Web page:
The Canon EOS 1D X Mark II will be available in April for US$5,999 for the body alone, or US$6,299 when bundled with a 64GB CFast card and a card reader.

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Canon Announces a Trio of Cameras—The PowerShot G9 X, PowerShot G5 X and EOS M10

Canon PowerShot G5 X
Canon PowerShot G5 X

Canon today has announced three new cameras—The PowerShot G9 X, PowerShot G5 X and the EOS M10. The PowerShot G9 X and G5 X are high-end, enthusiast compacts which features 1″ CMOS sensors with a resolution of 20 megapixels. Both uses Canon’s DIGIC 6 image processors, and supports RAW shooting, 1080/60p video recording, pop-up flash, a ND filter and WiFi/NFC.

The G5 X has a 24-100mm equivalent lens with an aperture range of f/1.8-2.8—the same as the G7 X—but adds a 2.36M dot EVF. It also has a fully-articulated 3″ 1.04M touch-screen LCD.

Canon PowerShot G9 X
Canon PowerShot G9 X

Confusingly, the G9 X isn’t higher end than the G5 X or G7 X, but instead sits below the G7 X in the G-series line-up. It features a slim body reminiscent of the PowerShot S series of compact cameras, and has a 24-84mm f/2.0-4.9 zoom lens. Like the S-series, the lens is encircled by a programmable control ring, and only has a fixed 3″ LCD.

Canon EOS M10
Canon EOS M10

The EOS M10 is Canon’s forth attempt at the mirrorless segment, and it continues to disappoint. Again, as with some of Canon’s confusing product model numbers, the EOS M10 is not a replacement of the M3, but instead sits alongside it. Canon markets it to the social media generation, saying that it shoots ”sharp images that are sure to draw ‘Likes’.”

To go along with the camera, there’s a new, retractable EF-M 15-45mm f/3.5-6.3 IS STM kit lens. Like the collapsible kit lenses from the likes of Panasonic, it’s able to shorten and lock into a compact form factor to improve portability.

In line with the social media angle, the camera’s LCD is able to tilt up 180º to face the front so that you can take that awesome selfie you’ve always wanted. The EOS M10 has a 18MP APS-C CMOS sensor with an iSO range of 100-12,800 (expandable to 25,600). Like the G9 X and G5 X, image processing duties are handled by the DIGIC 6.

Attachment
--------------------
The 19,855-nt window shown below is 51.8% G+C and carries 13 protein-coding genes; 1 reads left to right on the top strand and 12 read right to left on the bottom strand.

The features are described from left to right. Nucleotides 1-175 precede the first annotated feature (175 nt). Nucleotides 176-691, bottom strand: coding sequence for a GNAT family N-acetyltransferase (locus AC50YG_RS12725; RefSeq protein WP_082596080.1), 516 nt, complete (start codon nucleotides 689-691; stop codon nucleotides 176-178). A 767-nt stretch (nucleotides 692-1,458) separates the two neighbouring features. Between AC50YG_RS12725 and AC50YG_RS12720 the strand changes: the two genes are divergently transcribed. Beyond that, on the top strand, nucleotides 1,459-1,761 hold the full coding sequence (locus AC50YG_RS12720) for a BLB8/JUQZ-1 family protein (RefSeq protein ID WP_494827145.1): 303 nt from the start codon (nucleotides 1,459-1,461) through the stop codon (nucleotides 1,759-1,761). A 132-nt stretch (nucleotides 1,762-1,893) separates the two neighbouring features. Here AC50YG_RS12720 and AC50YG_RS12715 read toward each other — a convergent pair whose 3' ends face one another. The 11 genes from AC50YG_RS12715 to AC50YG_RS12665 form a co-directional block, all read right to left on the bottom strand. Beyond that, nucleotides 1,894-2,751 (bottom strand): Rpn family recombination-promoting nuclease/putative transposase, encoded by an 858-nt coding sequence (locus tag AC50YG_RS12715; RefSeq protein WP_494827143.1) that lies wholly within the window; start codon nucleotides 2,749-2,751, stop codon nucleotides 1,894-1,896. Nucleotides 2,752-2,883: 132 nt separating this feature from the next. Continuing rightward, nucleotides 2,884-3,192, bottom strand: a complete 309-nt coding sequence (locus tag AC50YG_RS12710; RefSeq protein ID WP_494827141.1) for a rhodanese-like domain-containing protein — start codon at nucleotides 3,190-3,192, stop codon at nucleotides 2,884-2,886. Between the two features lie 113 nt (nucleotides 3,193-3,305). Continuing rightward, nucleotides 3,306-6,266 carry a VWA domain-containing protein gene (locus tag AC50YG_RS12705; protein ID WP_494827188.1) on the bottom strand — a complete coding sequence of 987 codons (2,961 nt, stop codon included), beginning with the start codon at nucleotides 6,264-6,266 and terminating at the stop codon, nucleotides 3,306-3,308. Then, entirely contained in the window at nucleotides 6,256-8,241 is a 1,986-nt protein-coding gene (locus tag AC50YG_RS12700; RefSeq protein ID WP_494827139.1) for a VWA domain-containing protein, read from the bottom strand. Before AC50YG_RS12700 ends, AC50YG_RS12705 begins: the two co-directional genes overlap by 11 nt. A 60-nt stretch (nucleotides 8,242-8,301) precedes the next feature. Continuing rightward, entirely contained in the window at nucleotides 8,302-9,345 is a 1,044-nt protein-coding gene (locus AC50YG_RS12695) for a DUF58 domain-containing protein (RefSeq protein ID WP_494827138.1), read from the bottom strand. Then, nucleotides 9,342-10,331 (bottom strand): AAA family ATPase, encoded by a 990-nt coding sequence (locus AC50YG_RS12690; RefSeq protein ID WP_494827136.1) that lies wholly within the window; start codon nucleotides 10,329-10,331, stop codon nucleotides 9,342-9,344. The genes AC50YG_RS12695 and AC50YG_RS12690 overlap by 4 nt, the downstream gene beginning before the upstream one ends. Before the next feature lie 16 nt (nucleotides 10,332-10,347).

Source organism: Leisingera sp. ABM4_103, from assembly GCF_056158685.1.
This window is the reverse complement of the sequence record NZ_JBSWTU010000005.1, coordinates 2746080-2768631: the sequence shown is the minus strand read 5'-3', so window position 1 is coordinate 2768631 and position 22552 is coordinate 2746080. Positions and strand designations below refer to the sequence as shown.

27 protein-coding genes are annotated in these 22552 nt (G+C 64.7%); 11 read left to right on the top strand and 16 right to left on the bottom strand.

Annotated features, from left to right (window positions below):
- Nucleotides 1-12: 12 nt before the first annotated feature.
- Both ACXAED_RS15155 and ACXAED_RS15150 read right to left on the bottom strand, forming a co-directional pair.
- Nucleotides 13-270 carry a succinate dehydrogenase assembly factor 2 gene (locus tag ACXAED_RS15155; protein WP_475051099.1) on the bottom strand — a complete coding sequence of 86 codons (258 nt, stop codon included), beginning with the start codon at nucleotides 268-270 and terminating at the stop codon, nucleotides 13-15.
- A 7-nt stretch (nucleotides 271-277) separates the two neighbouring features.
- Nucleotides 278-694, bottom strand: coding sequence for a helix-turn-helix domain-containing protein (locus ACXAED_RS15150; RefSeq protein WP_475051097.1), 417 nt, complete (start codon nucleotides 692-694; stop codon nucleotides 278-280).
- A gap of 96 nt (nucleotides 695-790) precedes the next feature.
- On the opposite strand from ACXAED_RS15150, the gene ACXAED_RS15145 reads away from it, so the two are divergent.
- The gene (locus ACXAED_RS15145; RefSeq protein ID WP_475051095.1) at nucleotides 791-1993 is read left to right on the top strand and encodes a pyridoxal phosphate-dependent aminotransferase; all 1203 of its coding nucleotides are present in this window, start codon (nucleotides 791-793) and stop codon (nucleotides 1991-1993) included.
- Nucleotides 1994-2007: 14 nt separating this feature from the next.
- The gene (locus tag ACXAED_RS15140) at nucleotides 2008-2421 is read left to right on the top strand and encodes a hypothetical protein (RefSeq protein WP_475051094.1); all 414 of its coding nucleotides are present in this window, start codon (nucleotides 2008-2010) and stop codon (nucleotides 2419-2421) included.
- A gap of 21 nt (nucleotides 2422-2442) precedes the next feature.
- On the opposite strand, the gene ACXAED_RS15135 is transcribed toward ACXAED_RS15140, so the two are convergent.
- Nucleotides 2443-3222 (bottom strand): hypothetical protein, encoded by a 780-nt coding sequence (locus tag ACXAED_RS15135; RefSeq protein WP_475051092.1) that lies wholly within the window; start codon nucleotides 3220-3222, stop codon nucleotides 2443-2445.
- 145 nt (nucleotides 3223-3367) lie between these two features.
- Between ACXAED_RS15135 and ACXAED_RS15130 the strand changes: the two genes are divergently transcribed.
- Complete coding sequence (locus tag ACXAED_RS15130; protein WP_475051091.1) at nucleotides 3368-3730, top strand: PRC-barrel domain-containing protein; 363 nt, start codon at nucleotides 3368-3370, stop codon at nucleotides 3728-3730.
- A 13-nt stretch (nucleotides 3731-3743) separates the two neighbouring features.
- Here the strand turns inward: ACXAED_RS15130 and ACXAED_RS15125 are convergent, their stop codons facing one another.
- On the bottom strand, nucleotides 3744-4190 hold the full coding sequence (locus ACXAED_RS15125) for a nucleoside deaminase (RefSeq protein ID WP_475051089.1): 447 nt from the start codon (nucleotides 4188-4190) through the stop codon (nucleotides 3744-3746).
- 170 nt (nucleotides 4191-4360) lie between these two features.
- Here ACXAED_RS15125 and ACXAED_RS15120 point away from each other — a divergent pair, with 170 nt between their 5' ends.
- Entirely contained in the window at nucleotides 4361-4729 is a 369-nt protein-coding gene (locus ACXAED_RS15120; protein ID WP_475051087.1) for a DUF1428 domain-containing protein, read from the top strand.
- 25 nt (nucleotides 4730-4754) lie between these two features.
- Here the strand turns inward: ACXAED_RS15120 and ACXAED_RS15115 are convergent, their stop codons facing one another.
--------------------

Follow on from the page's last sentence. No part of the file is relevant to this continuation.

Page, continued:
Unlike the EOS M3, the M10 uses a lower-end Hybrid CMOS AF II rather than the latest AF III in the M3. From what I’ve read from early hands-on reviews, the AF is understandably not stellar.

Seriously, Canon. Stop thinking that making great mirrorless cameras will cannibalise your DSLR line-up. Make us a proper mirrorless camera that is awesome. The previous few EOS M’s have been pretty lacklustre.

All three cameras will be available from November. The PowerShot G5 X and G9 X will go for US$799 and US$529 respectively, while the EOS M10 will cost US$600 with the EF-M 15-45mm kit lens, which is also available for US$300 separately.

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FIFTY! Canon Announces 50 Megapixel EOS 5DS and 5DS R


Wow, it’s a Canon Friday! First up, Canon took the wraps off the EOS 5DS and 5DS R, and I am pretty sure everyone is going ga-ga at the megapixel count. That is seriously a lot of pixels. Though I might want to remind everyone that the extra linear size advantage over a 36 MP image is just 18%. Square-cube laws are such a downer.

Basically, the 5DS cameras are a 5DIII with a 50 megapixel sensor and a few tweaks here and there. The R version uses the D800E trick of cancelling the anti-alias filter. With the new sensor the continuous frame advance has dropped to 5 FPS, and there are now in-camera crop settings of 1.3x and 1.6x. Canon also reworked the mirror lockup feature a bit, but I always thought that the Canon way is always a little clunky, and I recommend using Live View anyway. This sets the camera to use an electronic first curtain shutter which results in even less vibration.

The exposure meter is now the 1500 pixel colour meter from the EOS 7DII. The autofocus system still remains the same as the 61 point system from 5D III however. Like all contemporary cameras, Wifi and NFC are now present. To make it work with the recently announced media station, the NFC tap location is at the bottom of the camera. Hopefully you will never need to engage NFC with your smart device while the camera is on a tripod!

On the video front, little has changed, with the same 1080p modes with ALL-I or IPB compression. In fact Canon for some reason decided to remove the headphone monitoring out. Maybe they expect 5DS buyers to not be interested in video.

I do wonder why Canon bothered with two versions. Given Nikon’s little experiment the 5DS R should have been the camera to be released. Moire is going to be even less of an issue with 50 megapixels, and the extra detail will be well worth it.